Woody Creekers take aim at Patriot Act | AspenTimes.com
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Woody Creekers take aim at Patriot Act

John Colson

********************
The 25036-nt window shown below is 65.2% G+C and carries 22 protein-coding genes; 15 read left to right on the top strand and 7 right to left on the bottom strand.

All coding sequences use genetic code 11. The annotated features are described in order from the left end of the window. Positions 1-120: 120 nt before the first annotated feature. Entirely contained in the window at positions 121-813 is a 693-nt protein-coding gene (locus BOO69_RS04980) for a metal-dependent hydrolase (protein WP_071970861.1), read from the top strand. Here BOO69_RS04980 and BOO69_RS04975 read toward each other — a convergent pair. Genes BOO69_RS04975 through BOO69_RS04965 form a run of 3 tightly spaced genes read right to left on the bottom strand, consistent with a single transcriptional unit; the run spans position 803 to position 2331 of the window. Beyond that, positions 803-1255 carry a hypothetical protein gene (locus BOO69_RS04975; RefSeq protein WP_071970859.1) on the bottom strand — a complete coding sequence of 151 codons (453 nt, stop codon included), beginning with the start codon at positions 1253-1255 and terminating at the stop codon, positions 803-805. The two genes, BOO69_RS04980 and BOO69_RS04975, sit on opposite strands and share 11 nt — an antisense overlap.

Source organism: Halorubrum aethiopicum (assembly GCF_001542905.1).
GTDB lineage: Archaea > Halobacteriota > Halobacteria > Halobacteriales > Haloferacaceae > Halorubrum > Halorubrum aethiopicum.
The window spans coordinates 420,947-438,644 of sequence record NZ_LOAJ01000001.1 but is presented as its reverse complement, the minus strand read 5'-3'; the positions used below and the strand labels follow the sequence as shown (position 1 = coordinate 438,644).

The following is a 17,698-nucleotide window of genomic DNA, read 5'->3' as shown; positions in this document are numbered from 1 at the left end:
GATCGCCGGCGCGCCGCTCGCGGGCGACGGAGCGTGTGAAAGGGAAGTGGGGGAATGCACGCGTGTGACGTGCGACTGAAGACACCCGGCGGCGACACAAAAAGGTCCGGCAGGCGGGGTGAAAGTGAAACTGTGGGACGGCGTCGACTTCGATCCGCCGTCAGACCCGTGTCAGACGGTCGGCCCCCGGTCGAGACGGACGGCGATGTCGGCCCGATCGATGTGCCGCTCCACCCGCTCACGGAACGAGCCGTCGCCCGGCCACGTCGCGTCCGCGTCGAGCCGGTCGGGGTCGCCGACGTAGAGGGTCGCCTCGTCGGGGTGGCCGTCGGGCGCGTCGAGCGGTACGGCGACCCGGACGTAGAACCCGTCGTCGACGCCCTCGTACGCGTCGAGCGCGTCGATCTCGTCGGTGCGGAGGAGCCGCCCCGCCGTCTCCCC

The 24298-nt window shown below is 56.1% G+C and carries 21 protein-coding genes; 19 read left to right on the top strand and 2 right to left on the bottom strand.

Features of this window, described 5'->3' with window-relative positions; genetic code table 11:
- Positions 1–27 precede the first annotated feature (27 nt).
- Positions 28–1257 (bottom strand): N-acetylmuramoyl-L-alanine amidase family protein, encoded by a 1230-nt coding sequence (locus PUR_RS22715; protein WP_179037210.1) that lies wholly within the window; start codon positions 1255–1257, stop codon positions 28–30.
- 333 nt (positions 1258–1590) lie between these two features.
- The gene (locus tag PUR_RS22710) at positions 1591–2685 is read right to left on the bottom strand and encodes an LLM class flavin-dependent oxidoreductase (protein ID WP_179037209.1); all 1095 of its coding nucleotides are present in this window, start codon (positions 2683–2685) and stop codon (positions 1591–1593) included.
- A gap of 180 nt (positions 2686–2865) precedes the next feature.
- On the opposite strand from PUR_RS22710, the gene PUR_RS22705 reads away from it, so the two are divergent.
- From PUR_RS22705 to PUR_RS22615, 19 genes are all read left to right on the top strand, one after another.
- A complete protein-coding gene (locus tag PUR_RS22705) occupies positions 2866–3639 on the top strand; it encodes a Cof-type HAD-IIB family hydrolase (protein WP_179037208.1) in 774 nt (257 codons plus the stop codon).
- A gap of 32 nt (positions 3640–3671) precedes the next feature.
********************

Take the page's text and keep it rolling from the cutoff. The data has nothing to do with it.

The Woody Creek Caucus is urging Pitkin County to protect residents against the federal Patriot Act’s “patently illegal” provisions.The caucus this week approved a committee to draw up a resolution “designating Woody Creek as a civil rights ‘safe’ community.” Patriot Act critics say the federal legislation threatens certain civil rights and liberties guaranteed by the U.S. Constitution.The committee was instructed to bring a resolution to the caucus membership at its next regular meeting, on March 30.”We’re trying to join forces with 43 million other people,” said caucus co-moderator George Stranahan on Friday, referring to a nationwide movement to propose such resolutions at all levels of local and state government. “We think that once we do it, all the other caucuses will say, ‘Why not?'” and local governments will follow suit.It’s not the first time the anti-terrorism legislation has come under fire here.Aspen passed a resolution in 2004 urging the federal government to revise the Patriot Act with an eye toward protecting civil liberties. And Pitkin County Library Board President John Wilkinson went to Washington, D.C., in the same year to lobby for changes to the act.The nationwide movement, conducted with the help of the American Civil Liberties Union, has helped 14 state legislatures and scores of municipal and other local governments pass “Safe And Free” resolutions, according to the ACLU.The USA Patriot Act, an acronym standing for “Uniting and Strengthening America by Providing Appropriate Tools Required to Intercept and Obstruct Terrorism,” is set to expire on March 10.Congress has been debating whether and how to reauthorize the act, which was passed in the wake of the Sept. 11 terror attacks on the United States and gave the government broad surveillance and detention powers.Critics of the act maintain that its provisions threaten such things as access to legal help for those accused of terror-related crimes; guarantees against illegal searches and seizures; the right to a speedy trial; the right to free speech, which some say is “chilled” by the act’s “overbroad definitions of terrorism”; and other basic rights.Supporters say it is a vital tool in the global war against terrorism and that the threats to American civil liberties are being overstated.At the caucus, Stranahan said, there was very little debate about the resolution, which contains language that “denounces and condemns all acts of terrorism” and recognizes “the need for strong and effective laws and policies that protect the American public.”But, the resolution continues, because of the perceived threats to basic rights and liberties, the caucus is asking Pitkin County Sheriff Bob Braudis and the county commissioners to “seek adequate written assurances from federal authorities” that locals arrested under the act’s provisions will not be mistreated, subjected to military or secret detention, or secret immigration proceedings, or detained without contact with legal counsel.The resolution also seeks to protect locals against unwarranted surveillance or racial profiling and demands that local authorities agree not to participate in the “terrorism information and prevention system” or TIPS, “which encourages members of the general public to spy on their neighbors, colleagues or customers.”The resolution also asks the county to instruct the Pitkin County Library to post a notice to all library users that records of any books or other materials they borrow can end up in federal hands, as well as the fact that the act prohibits the library from informing its users when their data is requested by the feds.Finally, the resolution requests that the sheriff, local schools and other public institutions notify locals if their records are sought by federal agents.If approved as written, the resolution would require that the sheriff, the county manager and the directors of other institutions regularly report to the commissioners on any requests for information based on the provisions of the Patriot Act.”I love it,” Stranahan said. “Isn’t this the right thing to be doing? Yes, it is.”He said the option is to “sit around the tavern and piss and moan about George Bush,” or ultimately to “impeach George Bush and to defeat the specific terms of the USA Patriot Act that are patently illegal.”John Colson’s e-mail address is jcolson@aspentimes.com


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